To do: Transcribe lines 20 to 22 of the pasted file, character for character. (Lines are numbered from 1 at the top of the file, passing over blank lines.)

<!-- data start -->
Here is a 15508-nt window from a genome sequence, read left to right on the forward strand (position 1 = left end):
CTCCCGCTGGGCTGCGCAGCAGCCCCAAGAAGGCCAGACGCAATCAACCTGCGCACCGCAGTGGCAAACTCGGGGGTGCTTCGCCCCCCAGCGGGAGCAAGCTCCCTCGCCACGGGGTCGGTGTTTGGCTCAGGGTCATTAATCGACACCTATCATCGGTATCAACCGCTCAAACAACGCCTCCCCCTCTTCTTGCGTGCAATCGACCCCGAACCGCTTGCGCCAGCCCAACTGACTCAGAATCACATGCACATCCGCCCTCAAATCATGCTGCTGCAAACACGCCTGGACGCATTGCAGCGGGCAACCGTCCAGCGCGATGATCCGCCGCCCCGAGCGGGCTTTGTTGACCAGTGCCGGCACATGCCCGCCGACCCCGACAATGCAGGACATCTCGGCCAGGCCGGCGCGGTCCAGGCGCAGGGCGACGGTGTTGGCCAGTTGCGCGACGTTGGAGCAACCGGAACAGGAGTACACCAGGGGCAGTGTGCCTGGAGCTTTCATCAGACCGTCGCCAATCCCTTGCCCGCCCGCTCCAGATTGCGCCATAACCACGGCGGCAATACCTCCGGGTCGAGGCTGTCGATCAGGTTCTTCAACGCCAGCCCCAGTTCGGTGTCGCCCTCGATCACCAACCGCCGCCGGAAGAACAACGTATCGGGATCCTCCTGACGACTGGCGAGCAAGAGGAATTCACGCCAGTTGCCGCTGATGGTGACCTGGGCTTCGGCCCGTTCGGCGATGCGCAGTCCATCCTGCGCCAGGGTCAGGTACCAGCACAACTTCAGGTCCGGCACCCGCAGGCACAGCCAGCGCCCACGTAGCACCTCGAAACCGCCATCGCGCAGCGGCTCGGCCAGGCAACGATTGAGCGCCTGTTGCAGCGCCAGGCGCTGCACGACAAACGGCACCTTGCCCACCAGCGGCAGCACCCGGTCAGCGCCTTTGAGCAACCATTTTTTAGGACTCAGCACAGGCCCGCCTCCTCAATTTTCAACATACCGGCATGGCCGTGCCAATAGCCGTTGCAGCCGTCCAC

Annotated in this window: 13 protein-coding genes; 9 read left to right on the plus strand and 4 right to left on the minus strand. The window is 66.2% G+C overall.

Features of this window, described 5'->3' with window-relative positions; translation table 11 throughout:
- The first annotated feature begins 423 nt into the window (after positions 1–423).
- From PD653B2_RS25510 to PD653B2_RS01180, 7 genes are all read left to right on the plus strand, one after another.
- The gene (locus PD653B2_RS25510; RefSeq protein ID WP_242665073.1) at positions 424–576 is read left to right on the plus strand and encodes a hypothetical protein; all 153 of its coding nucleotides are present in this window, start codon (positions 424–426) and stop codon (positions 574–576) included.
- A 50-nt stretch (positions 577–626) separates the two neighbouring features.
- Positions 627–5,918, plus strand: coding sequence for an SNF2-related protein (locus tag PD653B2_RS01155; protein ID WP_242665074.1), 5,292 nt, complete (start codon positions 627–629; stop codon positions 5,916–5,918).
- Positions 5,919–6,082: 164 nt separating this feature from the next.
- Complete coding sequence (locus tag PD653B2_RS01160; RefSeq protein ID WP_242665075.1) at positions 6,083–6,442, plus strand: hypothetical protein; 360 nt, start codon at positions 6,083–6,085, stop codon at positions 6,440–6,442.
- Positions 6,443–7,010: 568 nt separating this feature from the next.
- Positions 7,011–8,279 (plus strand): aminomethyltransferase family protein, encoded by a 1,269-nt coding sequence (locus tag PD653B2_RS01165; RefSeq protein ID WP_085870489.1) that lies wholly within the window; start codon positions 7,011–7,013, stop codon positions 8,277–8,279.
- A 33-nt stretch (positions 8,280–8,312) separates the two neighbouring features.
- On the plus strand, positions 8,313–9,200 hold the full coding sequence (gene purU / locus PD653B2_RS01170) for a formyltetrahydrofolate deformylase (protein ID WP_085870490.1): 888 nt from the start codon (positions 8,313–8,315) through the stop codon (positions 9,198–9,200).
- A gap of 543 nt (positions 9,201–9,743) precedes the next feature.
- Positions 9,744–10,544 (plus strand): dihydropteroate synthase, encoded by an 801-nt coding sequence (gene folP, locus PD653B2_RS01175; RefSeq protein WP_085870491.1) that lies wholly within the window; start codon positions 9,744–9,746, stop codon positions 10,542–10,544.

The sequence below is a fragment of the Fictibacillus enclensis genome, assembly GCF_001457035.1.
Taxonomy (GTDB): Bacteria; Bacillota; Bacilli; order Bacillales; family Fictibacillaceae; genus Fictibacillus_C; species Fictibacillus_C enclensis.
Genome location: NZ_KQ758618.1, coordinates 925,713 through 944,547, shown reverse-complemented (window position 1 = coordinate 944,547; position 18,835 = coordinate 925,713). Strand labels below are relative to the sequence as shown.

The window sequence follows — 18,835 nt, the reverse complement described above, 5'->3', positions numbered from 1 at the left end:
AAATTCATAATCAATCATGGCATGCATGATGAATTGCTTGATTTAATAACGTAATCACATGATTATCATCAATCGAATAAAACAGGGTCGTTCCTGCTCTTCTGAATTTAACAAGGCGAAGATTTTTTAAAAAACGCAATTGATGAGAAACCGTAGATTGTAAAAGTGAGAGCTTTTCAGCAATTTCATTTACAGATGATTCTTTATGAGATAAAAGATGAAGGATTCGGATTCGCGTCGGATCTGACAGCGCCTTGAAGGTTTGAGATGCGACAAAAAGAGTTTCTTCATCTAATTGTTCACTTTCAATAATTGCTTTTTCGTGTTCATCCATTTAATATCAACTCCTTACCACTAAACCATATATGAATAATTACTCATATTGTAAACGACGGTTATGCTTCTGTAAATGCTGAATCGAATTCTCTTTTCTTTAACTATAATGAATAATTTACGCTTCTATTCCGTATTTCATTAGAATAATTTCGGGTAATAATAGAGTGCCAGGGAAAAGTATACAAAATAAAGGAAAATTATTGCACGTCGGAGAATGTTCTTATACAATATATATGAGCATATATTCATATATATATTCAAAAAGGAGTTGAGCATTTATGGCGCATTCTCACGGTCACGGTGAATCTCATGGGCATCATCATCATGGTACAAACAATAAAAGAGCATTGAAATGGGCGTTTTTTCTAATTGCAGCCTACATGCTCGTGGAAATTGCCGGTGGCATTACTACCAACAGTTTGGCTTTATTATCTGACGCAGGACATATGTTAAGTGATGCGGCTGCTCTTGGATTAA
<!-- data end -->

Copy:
Genome location: NZ_KQ758618.1, coordinates 925,713 through 944,547, shown reverse-complemented (window position 1 = coordinate 944,547; position 18,835 = coordinate 925,713). Strand labels below are relative to the sequence as shown.

The window sequence follows — 18,835 nt, the reverse complement described above, 5'->3', positions numbered from 1 at the left end:
AAATTCATAATCAATCATGGCATGCATGATGAATTGCTTGATTTAATAACGTAATCACATGATTATCATCAATCGAATAAAACAGGGTCGTTCCTGCTCTTCTGAATTTAACAAGGCGAAGATTTTTTAAAAAACGCAATTGATGAGAAACCGTAGATTGTAAAAGTGAGAGCTTTTCAGCAATTTCATTTACAGATGATTCTTTATGAGATAAAAGATGAAGGATTCGGATTCGCGTCGGATCTGACAGCGCCTTGAAGGTTTGAGATGCGACAAAAAGAGTTTCTTCATCTAATTGTTCACTTTCAATAATTGCTTTTTCGTGTTCATCCATTTAATATCAACTCCTTACCACTAAACCATATATGAATAATTACTCATATTGTAAACGACGGTTATGCTTCTGTAAATGCTGAATCGAATTCTCTTTTCTTTAACTATAATGAATAATTTACGCTTCTATTCCGTATTTCATTAGAATAATTTCGGGTAATAATAGAGTGCCAGGGAAAAGTATACAAAATAAAGGAAAATTATTGCACGTCGGAGAATGTTCTTATACAATATATATGAGCATATATTCATATATATATTCAAAAAGGAGTTGAGCATTTATGGCGCATTCTCACGGTCACGGTGAATCTCATGGGCATCATCATCATGGTACAAACAATAAAAGAGCATTGAAATGGGCGTTTTTTCTAATTGCAGCCTACATGCTCGTGGAAATTGCCGGTGGCATTACTACCAACAGTTTGGCTTTATTATCTGACGCAGGACATATGTTAAGTGATGCGGCTGCTCTTGGATTAA